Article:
Every now and then, Ruby surprises customers in the tea room by stopping by their tables to read their tea leaves. If you've never tried this interesting and ancient form of divinition (also alled tasseomancy), Ruby will be glad to show you how to do perform this ancient ritual.
- Brew your favorite loose tea (a tea that you especially enjoy, or that has a particular history or lore that appeals to you). Brew it in the cup (a white, non-figured cup—not a straight-sided mug—is best). Quietly, meditatively, drink it down to the last sip, considering your question and asking for guidance.
- Holding the all-but-empty cup in your left hand, swirl it three times clockwise, so that the leaves swirl up the sides of the cup. Invert the cup into the saucer and let the last sip run out. Let allyour thoughts empty out of your mind, and observe the images that have been formed by the tea leaves.
- What are you looking for? It's like seeing figures and shapes in the clouds, or in shadows, or in the trees. As you look at the leaves, you'll see shapes. Are they geometric (circles, squares, triangles?), natural shapes, animals, astrological signs? Here's where your intuition comes into play, as you let the leaves tell you what they are.
- What do these figures and shapes mean? You'll find books that list symbols and their interpretations, but most experienced readers will tell you that the tea leaves are like an ink blot test: they mean what they mean to you. But there are some general kinds of interpretations that you might consider:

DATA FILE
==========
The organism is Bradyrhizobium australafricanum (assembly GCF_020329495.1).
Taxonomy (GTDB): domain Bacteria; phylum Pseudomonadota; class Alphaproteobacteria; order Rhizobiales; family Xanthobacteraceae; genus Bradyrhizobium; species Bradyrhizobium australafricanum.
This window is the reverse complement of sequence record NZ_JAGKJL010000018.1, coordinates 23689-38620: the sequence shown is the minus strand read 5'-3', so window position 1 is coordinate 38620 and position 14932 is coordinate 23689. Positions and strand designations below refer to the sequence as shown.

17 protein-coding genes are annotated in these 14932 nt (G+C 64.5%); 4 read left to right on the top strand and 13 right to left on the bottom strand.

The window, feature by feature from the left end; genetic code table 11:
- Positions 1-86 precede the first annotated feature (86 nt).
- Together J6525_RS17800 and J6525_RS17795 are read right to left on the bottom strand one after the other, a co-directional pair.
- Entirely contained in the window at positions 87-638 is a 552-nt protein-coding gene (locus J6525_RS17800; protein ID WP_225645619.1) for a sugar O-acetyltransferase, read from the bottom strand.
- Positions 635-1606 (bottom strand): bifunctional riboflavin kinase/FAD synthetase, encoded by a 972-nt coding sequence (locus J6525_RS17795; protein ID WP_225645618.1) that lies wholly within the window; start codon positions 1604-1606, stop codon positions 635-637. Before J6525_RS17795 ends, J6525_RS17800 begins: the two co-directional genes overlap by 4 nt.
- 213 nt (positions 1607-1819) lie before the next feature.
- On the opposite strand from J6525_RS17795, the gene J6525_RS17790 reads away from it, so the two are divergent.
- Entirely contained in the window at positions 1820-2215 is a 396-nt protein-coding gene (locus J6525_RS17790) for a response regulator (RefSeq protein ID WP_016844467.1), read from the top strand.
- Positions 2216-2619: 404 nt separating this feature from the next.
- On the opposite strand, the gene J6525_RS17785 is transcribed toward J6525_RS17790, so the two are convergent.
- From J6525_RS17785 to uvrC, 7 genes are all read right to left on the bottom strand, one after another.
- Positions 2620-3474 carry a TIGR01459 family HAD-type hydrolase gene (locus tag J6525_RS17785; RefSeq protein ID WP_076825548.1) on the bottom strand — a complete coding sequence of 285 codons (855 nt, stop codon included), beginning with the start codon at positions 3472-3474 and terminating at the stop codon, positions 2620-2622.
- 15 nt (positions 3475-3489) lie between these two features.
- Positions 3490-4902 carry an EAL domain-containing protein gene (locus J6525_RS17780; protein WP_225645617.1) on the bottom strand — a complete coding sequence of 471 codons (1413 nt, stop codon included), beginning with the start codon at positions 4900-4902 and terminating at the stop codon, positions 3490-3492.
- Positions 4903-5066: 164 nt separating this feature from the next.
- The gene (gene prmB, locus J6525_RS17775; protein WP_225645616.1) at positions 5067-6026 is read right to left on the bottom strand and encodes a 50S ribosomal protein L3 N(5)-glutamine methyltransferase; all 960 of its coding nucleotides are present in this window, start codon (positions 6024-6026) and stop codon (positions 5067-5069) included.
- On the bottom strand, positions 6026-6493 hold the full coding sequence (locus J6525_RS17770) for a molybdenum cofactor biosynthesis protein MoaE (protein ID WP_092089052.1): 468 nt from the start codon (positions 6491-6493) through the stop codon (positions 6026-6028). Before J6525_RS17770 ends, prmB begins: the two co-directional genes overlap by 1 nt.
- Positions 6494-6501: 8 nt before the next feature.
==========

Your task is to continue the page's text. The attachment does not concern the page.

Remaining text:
- Numbers: One stands for independence; two is opportunity; three, travel; four, security; five, love; six, health; seven, friendship; eight, change; nine, luck.
- Straight lines: strong motivation, action
- Wavy lines: uncertainty, change
- Dotted lines: a discontinuous situation, or a journey
- Triangle: blessings
- Square: stability, or challenge
- Circle: good fortune
- Letters: may represent the initials of significant people
Some readers find meaning in the way the leaves are distributed. Images grouped together suggest that they are related or have a common foundation. Symbols close to the rim lie in the near future, those toward the bottom are farther away. Something in the very bottom of the cup may represent the deep unconscious.
If this is interesting to you, or if you want to do readings for others, you'll find books with lists of symbols and their possible interpretations, such as Tea Leaf Reading, by William Hewitt. Butalways trust your intuition. What your tea leaves mean is their personal message to you, and your inner sense of what is right and true can help you discover their meaning.